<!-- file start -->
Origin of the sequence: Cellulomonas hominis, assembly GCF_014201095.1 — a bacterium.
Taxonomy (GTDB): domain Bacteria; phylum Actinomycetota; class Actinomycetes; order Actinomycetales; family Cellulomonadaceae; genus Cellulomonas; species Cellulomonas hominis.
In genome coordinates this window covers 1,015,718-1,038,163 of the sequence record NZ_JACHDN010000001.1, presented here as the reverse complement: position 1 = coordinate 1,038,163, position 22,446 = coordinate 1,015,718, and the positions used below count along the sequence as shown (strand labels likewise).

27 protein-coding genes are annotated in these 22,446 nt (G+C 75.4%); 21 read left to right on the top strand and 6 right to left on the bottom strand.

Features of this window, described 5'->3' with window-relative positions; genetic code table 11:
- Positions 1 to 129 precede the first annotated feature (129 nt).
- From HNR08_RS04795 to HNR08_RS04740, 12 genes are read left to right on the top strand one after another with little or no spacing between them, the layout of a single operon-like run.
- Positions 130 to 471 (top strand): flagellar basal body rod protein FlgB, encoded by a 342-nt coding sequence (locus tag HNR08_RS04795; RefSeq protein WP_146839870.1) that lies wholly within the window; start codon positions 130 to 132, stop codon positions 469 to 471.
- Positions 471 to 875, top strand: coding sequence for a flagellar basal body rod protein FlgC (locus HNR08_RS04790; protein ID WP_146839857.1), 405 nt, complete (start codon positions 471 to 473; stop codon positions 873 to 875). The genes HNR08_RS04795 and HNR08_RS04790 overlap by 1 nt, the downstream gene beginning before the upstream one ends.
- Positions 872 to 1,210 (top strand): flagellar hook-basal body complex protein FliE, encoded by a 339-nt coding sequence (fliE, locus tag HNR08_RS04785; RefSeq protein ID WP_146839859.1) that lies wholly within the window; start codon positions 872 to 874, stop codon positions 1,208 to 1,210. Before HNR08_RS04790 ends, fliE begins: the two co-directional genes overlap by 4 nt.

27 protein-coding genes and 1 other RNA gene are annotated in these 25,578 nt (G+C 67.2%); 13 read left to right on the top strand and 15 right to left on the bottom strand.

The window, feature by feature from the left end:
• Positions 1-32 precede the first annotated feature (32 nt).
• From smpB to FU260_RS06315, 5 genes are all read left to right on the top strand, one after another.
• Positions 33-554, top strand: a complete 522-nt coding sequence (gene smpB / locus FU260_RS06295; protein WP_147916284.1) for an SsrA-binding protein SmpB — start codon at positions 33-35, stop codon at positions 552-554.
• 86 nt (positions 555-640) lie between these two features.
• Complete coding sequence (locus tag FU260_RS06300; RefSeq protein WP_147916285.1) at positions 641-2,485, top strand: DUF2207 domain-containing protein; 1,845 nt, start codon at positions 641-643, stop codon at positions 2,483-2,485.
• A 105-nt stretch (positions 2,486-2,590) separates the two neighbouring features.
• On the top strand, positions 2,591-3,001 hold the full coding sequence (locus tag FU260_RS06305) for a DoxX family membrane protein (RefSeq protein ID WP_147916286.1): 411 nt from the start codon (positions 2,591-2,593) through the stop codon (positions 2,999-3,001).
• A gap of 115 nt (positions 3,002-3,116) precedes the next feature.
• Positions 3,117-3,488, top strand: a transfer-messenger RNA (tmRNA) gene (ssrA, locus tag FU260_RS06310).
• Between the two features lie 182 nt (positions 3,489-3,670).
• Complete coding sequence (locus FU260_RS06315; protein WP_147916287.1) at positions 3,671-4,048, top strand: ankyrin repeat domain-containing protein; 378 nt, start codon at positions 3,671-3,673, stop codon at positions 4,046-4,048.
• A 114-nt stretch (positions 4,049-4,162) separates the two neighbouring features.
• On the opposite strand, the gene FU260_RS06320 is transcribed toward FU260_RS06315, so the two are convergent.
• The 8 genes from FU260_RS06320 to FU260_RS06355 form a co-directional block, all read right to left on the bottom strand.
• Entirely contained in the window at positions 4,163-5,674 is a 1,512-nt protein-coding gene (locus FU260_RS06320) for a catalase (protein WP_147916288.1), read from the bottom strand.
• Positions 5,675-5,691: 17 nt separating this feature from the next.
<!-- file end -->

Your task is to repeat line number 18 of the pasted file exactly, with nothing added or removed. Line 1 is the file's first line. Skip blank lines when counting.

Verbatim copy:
• A 105-nt stretch (positions 2,486-2,590) separates the two neighbouring features.